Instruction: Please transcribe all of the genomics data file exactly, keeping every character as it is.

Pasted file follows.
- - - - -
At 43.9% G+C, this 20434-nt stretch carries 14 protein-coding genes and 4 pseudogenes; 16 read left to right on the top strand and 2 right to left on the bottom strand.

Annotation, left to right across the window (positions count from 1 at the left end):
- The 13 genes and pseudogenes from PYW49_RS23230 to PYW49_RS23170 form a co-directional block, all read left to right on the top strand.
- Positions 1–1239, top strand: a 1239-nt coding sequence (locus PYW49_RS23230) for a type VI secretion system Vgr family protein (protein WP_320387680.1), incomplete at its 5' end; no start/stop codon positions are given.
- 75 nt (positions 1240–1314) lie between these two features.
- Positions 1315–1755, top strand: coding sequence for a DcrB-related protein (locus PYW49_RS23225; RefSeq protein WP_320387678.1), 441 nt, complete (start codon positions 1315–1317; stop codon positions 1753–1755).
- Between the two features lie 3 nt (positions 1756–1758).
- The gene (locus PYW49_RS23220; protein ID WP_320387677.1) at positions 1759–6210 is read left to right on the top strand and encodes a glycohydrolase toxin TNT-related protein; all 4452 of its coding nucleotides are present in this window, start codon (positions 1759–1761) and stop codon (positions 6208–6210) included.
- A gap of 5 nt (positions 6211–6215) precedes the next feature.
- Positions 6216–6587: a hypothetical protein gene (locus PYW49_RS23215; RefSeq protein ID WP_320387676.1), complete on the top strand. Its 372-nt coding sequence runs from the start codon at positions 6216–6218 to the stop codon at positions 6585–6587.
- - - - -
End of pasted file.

At 43.9% G+C, this 20434-nt stretch carries 14 protein-coding genes and 4 pseudogenes; 16 read left to right on the top strand and 2 right to left on the bottom strand.

Annotation, left to right across the window (positions count from 1 at the left end):
- The 13 genes and pseudogenes from PYW49_RS23230 to PYW49_RS23170 form a co-directional block, all read left to right on the top strand.
- Positions 1–1239, top strand: a 1239-nt coding sequence (locus PYW49_RS23230) for a type VI secretion system Vgr family protein (protein WP_320387680.1), incomplete at its 5' end; no start/stop codon positions are given.
- 75 nt (positions 1240–1314) lie between these two features.
- Positions 1315–1755, top strand: coding sequence for a DcrB-related protein (locus PYW49_RS23225; RefSeq protein WP_320387678.1), 441 nt, complete (start codon positions 1315–1317; stop codon positions 1753–1755).
- Between the two features lie 3 nt (positions 1756–1758).
- The gene (locus PYW49_RS23220; protein ID WP_320387677.1) at positions 1759–6210 is read left to right on the top strand and encodes a glycohydrolase toxin TNT-related protein; all 4452 of its coding nucleotides are present in this window, start codon (positions 1759–1761) and stop codon (positions 6208–6210) included.
- A gap of 5 nt (positions 6211–6215) precedes the next feature.
- Positions 6216–6587: a hypothetical protein gene (locus PYW49_RS23215; RefSeq protein ID WP_320387676.1), complete on the top strand. Its 372-nt coding sequence runs from the start codon at positions 6216–6218 to the stop codon at positions 6585–6587.